We show you how we can configure Windows 10 not to restart to complete an update while you work.
It is very typical: you postpone a Windows 10 update as long as possible, and just when you need the computer the most, when you’re in the middle of something super important, it restarts to complete the update that you have downloaded on your PC. It is something irreparable, we cannot avoid it: they have decided that it is so, period. And is that, after all, we do not have complete power over our computer. But this has changed, and is that now the update policy has changed by popular motion.
Normally, if we are working and we get the update notice, in case we can not postpone it anymore, we will have 15 minutes to save everything we are doing, so the restart is not entirely forced. Even so, it is a very bad trick because the process can take up to an hour.
And now, apart from being able to postpone updates for up to 365 days, we can choose a work schedule in which Windows will be totally prohibited from carrying out any task of this type (In case the year of delay in the updates seems to you little, of course). It is necessary to make a note, and that is that these 365 days become only 30 in the case of important updates, as is the case with security updates (which usually fix security holes).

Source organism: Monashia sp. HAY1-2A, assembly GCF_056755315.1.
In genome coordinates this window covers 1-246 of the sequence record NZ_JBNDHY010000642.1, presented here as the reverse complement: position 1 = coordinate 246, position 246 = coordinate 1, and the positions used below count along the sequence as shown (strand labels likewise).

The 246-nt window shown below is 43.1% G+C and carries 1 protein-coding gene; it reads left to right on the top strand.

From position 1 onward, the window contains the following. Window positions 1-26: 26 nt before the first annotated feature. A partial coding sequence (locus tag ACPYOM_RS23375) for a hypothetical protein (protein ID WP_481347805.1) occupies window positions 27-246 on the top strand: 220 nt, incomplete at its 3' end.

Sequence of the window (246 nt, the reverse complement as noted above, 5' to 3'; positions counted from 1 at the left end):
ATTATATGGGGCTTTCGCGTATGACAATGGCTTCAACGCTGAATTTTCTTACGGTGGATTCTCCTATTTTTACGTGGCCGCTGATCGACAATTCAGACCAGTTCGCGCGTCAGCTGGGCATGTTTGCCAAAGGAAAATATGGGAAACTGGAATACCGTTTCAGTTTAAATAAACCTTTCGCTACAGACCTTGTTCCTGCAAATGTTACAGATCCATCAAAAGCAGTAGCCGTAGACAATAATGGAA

The Creators Update is the key
This could not be without the huge update called the Creators Update that officially arrived yesterday morning. Whoever has been able to install it will be able to access the settings that will allow them to establish a schedule free of updates and restarts. It is like a peace treaty between Windows 10 and us (at key hours, of course).
We are going to make use of what are called the critical hours. We can access them from Configuration (key Windows + i)> Update and security > Change active hours. We will get a window in which we will have to set the active hours: we enter the start time and the end time. They do not have to be round hours, if we wanted we could choose an unfriendly time.
The only downside is that the maximum time that we can set is 18 hours (although initially in the Creators Update yesterday only 12 hours were to be included as a maximum period). This restriction is there for an obvious reason: if they let us put in as many hours as we wanted, we would put 24 hours as active time so that it would never be updated (which is what many want).
What happens if we are out of active hours?
Outside of active hours we have to be very careful because we do not have this anti-restart protection. Of course, we can establish a maximum period of one and a half hours to have time to do whatever. This option can be found inConfiguration (key Windows + i)> Update and security >Restart options. This other option is only accessible when there are any pending updates.